“Whilst I am prepared to accept that Ms A M Renwicz lives in the same household as the appellant, I find that I am not persuaded by the evidence that they are a cohabiting couple, let alone a couple who have been cohabiting for two years”.
4. He went on to dismiss the appellant’s further claim that he was entitled to succeed in his appeal on Article 8 grounds.
5. The appellant was successful in obtaining a grant of permission to appeal. The kernel of the grounds accompanying the application for permission was that the FTT judge had wrongly assessed the evidence about the appellant’s dependency on his sister whilst he was still in Mauritius; that in relation to dependency both in Mauritius and in the UK the judge had misapplied EU law on the meaning of dependency; and that as regards the appellant’s relationship with his girlfriend, the judge had made contradictory findings and had disregarded relevant documentary evidence. These points were amplified by Mr Subramanian in submissions. Mr Saunders, for the respondent, urged that I find the judge had not erred in law.
6. In the course of these submissions I raised with the parties whether the judge’s findings on the appellant’s situation since arrival in the UK were open to the criticism that he had failed to consider whether, even if the appellant could not prove dependency on his sister, he had proved (or could prove) membership of his sister’s household. Mr Saunders said the judge’s finding did not dispute that the appellant was a member of his sister’s household in the UK and that she was the head of his household here. He further accepted that this sufficed to show that the appellant had met the requirements of reg 8(2)(c) so far as his position in the UK is concerned.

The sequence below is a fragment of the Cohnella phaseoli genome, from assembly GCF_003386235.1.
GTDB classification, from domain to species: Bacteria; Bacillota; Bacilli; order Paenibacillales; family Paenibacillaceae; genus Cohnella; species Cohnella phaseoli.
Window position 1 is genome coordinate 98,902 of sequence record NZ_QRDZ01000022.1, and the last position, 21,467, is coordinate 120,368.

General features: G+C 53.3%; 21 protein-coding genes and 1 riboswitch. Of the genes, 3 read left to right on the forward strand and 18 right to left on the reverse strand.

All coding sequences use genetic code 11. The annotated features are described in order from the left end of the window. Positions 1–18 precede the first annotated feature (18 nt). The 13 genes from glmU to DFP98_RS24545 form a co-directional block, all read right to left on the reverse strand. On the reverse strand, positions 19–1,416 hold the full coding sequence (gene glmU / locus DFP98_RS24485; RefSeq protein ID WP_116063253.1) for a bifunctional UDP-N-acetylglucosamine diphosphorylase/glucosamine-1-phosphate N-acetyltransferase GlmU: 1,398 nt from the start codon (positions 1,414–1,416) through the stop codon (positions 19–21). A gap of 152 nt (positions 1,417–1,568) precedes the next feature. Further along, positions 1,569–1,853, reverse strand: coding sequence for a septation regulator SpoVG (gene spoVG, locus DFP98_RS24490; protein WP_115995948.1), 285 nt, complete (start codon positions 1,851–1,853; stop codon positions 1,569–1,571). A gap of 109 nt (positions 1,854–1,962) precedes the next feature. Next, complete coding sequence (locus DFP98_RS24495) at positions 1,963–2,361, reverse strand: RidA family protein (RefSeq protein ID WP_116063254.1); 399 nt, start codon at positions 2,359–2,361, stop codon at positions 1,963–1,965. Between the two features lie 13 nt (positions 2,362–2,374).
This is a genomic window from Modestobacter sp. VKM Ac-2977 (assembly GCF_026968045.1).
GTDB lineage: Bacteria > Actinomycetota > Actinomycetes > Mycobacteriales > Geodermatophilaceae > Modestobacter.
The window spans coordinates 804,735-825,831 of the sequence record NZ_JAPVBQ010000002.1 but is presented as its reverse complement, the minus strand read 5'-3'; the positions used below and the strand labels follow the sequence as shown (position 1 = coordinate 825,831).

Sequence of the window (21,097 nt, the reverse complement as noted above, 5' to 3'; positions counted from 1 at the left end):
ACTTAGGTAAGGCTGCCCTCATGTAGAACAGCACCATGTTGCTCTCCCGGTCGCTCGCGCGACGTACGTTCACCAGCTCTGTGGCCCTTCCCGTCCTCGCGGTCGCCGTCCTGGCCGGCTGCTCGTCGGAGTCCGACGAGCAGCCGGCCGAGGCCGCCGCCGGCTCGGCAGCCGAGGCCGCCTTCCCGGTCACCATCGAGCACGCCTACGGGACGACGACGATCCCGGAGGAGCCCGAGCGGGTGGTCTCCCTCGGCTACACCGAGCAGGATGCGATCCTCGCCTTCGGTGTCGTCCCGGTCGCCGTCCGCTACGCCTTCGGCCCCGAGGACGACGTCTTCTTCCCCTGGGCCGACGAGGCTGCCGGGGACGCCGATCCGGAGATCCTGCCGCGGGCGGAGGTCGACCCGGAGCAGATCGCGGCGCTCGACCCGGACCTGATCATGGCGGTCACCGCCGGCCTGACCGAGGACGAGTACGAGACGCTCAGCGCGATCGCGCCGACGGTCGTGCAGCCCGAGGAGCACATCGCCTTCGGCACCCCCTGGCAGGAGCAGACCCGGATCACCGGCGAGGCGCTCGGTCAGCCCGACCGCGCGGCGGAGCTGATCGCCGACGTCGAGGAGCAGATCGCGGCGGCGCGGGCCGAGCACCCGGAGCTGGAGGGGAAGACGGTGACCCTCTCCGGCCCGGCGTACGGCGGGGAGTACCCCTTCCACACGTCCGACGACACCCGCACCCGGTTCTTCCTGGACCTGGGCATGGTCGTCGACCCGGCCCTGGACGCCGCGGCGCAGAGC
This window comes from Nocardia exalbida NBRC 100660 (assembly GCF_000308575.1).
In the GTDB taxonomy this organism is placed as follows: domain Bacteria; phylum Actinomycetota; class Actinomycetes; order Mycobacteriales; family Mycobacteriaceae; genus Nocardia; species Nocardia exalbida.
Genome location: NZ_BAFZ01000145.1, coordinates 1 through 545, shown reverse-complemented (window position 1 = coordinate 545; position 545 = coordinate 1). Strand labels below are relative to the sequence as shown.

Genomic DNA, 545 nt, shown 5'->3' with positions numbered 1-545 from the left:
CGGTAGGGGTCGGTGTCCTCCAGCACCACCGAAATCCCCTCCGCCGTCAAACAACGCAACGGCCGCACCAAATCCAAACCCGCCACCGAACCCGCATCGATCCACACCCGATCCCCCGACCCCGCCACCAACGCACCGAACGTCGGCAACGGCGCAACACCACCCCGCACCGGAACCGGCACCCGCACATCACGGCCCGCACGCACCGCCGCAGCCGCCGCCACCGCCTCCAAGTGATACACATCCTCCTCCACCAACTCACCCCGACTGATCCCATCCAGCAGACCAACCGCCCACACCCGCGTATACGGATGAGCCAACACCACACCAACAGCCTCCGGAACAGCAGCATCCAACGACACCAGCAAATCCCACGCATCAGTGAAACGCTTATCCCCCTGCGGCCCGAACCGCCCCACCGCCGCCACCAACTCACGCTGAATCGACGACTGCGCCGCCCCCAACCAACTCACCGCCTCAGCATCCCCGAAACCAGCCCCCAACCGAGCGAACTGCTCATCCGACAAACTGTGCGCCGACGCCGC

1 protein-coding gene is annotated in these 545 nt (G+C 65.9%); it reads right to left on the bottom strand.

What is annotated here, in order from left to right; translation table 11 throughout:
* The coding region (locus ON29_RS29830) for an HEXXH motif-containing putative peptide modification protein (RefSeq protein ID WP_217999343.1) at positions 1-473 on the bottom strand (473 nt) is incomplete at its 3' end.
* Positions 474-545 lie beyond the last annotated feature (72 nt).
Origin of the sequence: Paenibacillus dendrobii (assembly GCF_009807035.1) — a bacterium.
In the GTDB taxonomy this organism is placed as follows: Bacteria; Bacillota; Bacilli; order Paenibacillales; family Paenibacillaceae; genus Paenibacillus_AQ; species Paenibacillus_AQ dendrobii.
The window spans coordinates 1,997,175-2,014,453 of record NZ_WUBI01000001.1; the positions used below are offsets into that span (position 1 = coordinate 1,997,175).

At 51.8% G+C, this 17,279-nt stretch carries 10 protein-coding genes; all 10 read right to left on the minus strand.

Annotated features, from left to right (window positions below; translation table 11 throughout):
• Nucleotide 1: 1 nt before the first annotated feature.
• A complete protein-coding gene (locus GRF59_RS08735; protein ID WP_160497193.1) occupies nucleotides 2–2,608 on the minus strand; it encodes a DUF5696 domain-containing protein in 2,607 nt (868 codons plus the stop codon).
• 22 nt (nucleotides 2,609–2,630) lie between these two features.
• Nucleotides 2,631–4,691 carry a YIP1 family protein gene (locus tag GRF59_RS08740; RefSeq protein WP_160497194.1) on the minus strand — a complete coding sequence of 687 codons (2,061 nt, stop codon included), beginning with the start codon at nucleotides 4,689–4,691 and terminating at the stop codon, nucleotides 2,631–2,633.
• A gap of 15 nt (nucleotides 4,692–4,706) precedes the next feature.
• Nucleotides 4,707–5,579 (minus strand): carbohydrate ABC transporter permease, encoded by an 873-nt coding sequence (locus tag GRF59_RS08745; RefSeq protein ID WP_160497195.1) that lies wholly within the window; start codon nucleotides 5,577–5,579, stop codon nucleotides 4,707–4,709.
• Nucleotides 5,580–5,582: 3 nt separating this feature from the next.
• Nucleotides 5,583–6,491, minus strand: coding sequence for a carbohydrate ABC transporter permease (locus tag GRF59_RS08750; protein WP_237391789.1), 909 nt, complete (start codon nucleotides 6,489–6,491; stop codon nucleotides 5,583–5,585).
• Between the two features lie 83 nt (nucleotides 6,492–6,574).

Reg 8(2) extended family members
7. In my judgment Mr Saunders was right so to accept. Regulation 8 as amended by the Immigration (European Economic Area) (Amendment) Regulations 2011 (in force from 2 June 2011) is headed “Extended family members”. At reg 8(2) it provides:
“(2) A person satisfies the condition in this paragraph if the person is a relative of an EEA national, his spouse or his civil partner and—
(a) the person is residing in a country other than the United Kingdom in which the EEA national also resides and is dependent upon the EEA national or is a member of his household;
(b) the person satisfied the condition in paragraph (a) and is accompanying the EEA national to the United Kingdom or wishes to join him there; or
(c) the person satisfied the condition in paragraph (a), has joined the EEA national in the United Kingdom and continues to be dependent upon him or to be a member of his household.”
8. Reg 8 also includes within the definition of extended family members relatives on serious health grounds (reg 8(3)); dependent relatives who meet the requirements of the Immigration Rules (reg 8(4)); and partners in a durable relationship (reg 8(5)). But the focus here is on reg 8(2). As the Tribunal has emphasised in a number of cases, e.g. in RK (OFM – membership of household dependency) India  UKUT 421 (IAC) and Moneke (EEA – OFMs) Nigeria  UKUT 00341 (IAC) (at para 11(b)), the requirements of dependency and household membership as found within reg 8(2)(a) and within reg 8(2)(c) are alternates; they are not conjunctive. That is clear from the relevant wording of each: under reg 8(2)(a) a person must show he is “dependent upon or is a member of [the EEA national’s] household”. Under reg 8(2)(c) a person must show he “continues to be dependent upon…or to be a member of his household”. So in the present case, even though rejecting that the appellant had shown present dependency, the FTT judge should have accepted that he had satisfied this provision by virtue of having shown present membership of the EEA principal’s household.